Research provides speed boost to quantum computers
A new finding by researchers at the University of Chicago promises to improve the speed and reliability of current and next generation quantum computers by as much as ten times. By combining principles from physics and computer science, the researchers developed a new scalable compiler that makes software aware of the underlying quantum hardware, offering significant performance benefits as scientists race to build the first practical quantum computers.
The UChicago research group comprises computer scientists and physicists from the EPiQC (Enabling Practical-scale Quantum Computation) collaboration, an NSF Expedition in Computing that kicked off in 2018. EPiQC aims to bridge the gap from existing theoretical algorithms to practical quantum computing architectures on near-term devices.
Merging Approaches from Computer Science and Physics
The core technique behind the EPiQC team's paper adapts quantum optimal control, an approach developed by physicists long before quantum computing was possible. Quantum optimal control fine-tunes the control knobs of quantum systems in order to continuously drive particles to desired quantum states—or in a computing context, implement a desired program.
If successfully adapted, quantum optimal control would allow quantum computers to execute programs at the highest possible efficiency...but that comes with a performance tradeoff.
"Physicists have actually been using quantum optimal control to manipulate small systems for many years, but the issue is that their approach doesn't scale," said researcher Yunong Shi.
Even with cutting-edge hardware, it takes several hours to run quantum optimal control targeted to a machine with just 10 quantum bits (qubits). Moreover, this running time scales exponentially, which makes quantum optimal control untenable for the 20-100 qubit machines expected in the coming year.
Meanwhile, computer scientists have developed their own methods for compiling quantum programs down to the control knobs of quantum hardware. The computer science approach has the advantage of scalability—compilers can easily compile programs for machines with thousands of qubits. However, these compilers are largely unaware of the underlying quantum hardware. Often, there is a severe mismatch between the quantum operations that the software deals with versus the ones that the hardware executes. As a result, the compiled programs are inefficient.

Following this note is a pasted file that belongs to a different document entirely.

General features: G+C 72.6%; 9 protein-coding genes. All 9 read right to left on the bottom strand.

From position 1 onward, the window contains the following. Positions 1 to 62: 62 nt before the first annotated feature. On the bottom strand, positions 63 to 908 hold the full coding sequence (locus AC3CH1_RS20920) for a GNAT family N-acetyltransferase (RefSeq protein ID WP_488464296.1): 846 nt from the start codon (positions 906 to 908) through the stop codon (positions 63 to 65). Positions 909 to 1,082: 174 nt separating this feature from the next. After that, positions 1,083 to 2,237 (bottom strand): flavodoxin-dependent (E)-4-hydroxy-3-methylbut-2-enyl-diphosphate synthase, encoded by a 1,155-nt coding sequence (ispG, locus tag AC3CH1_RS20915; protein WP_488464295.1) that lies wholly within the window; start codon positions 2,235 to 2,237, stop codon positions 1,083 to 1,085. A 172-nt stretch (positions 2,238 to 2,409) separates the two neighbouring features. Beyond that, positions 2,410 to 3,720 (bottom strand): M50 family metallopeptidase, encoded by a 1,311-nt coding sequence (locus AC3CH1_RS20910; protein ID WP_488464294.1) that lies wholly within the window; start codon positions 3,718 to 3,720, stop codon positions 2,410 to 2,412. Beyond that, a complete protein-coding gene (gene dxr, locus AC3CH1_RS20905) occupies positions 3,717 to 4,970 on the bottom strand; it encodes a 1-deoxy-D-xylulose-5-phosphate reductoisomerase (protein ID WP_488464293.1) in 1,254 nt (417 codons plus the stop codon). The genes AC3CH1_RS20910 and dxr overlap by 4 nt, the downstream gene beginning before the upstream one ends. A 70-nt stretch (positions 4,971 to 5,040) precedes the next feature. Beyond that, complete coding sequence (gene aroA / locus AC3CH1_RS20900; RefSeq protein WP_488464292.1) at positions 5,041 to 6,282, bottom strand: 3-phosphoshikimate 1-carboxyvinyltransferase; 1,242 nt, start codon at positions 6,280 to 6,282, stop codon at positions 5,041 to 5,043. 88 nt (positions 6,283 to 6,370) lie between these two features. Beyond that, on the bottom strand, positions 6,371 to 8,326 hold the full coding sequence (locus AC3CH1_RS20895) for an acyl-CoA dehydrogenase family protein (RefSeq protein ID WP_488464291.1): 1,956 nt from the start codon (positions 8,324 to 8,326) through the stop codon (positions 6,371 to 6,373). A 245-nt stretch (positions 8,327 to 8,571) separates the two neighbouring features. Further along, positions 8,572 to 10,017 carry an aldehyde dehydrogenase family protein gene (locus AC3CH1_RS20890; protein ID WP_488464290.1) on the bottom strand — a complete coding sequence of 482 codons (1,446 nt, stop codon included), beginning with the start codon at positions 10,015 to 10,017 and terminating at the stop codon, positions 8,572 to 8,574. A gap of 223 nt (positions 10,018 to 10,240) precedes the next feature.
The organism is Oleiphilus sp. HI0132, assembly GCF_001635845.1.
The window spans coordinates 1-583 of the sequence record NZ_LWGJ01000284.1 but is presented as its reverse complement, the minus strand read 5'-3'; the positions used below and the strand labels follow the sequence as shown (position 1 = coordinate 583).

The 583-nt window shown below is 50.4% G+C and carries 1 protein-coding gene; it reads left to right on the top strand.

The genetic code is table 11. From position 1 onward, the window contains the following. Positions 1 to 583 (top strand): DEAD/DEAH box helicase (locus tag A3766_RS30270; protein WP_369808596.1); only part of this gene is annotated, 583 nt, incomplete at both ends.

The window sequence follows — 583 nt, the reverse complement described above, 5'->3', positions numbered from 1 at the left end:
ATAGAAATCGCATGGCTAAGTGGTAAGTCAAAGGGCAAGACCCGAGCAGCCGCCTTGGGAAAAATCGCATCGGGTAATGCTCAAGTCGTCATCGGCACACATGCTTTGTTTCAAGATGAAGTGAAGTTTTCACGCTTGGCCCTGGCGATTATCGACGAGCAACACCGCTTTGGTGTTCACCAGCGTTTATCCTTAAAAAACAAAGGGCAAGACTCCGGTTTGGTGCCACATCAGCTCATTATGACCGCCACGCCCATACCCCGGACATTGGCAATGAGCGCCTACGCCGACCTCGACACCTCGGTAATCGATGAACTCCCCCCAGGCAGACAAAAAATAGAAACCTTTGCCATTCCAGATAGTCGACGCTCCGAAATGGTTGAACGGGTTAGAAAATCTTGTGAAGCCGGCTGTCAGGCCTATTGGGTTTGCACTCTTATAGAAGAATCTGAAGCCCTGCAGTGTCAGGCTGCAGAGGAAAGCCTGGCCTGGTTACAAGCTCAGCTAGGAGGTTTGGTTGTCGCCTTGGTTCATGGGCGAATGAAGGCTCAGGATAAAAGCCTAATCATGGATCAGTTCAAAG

The EPiQC team's work merges the computer science and physics approaches by intelligently splitting large quantum programs into subprograms. Each subprogram is small enough that it can be handled by the physics approach of quantum optimal control, without running into performance issues. This approach realizes both the program-level scalability of traditional compilers from the computer science world and the subprogram-level efficiency gains of quantum optimal control.
The intelligent generation of subprograms is driven by an algorithm for exploiting commutativity—a phenomenon in which quantum operations can be rearranged in any order. Across a wide range of quantum algorithms, relevant both in the near-term and long-term, the EPiQC team's compiler achieves two to ten times execution speedups over the baseline. But due to the fragility of qubits, the speedups in quantum program execution translate to exponentially higher success rates for the ultimate computation. As Shi emphasizes, "on quantum computers, speeding up your execution time is do-or-die."
Breaking Abstraction Barriers
This new compiler technique is a significant departure from previous work. "Past compilers for quantum programs have been modeled after compilers for modern conventional computers," said Fred Chong, Seymour Goodman Professor of Computer Science at UChicago and lead PI for EPiQC. But unlike conventional computers, quantum computers are notoriously fragile and noisy, so techniques optimized for conventional computers don't port well to quantum computers. "Our new compiler is unlike the previous set of classically-inspired compilers because it breaks the abstraction barrier between quantum algorithms and quantum hardware, which leads to greater efficiency at the cost of having a more complex compiler."
While the team's research revolves around making the compiler software aware of the underlying hardware, it is agnostic to the specific type of underlying hardware. This is important since there are several different types of quantum computers currently under development, such as ones with superconducting qubits and trapped ion qubits.
The team expects to see experimental realizations of their approach within the coming months, particularly now that an open industry standard, OpenPulse, has been defined. This standard will enable operation of quantum computers at the lowest possible level, as needed for quantum optimal control techniques. IBM's quantum roadmap highlights OpenPulse support as a key objective for 2019, and other companies are expected to announce similar plans as well.
The team's full paper, "Optimized Compilation of Aggregated Instructions for Realistic Quantum Computers" is now published on arXiv and will be presented at the ASPLOS computer architecture conference in Rhode Island on April 17. In addition to Shi and Chong, co-authors include Nelson Leung, Pranav Gokhale, Zane Rossi, David I. Schuster, and Henry Hoffman, all at the University of Chicago.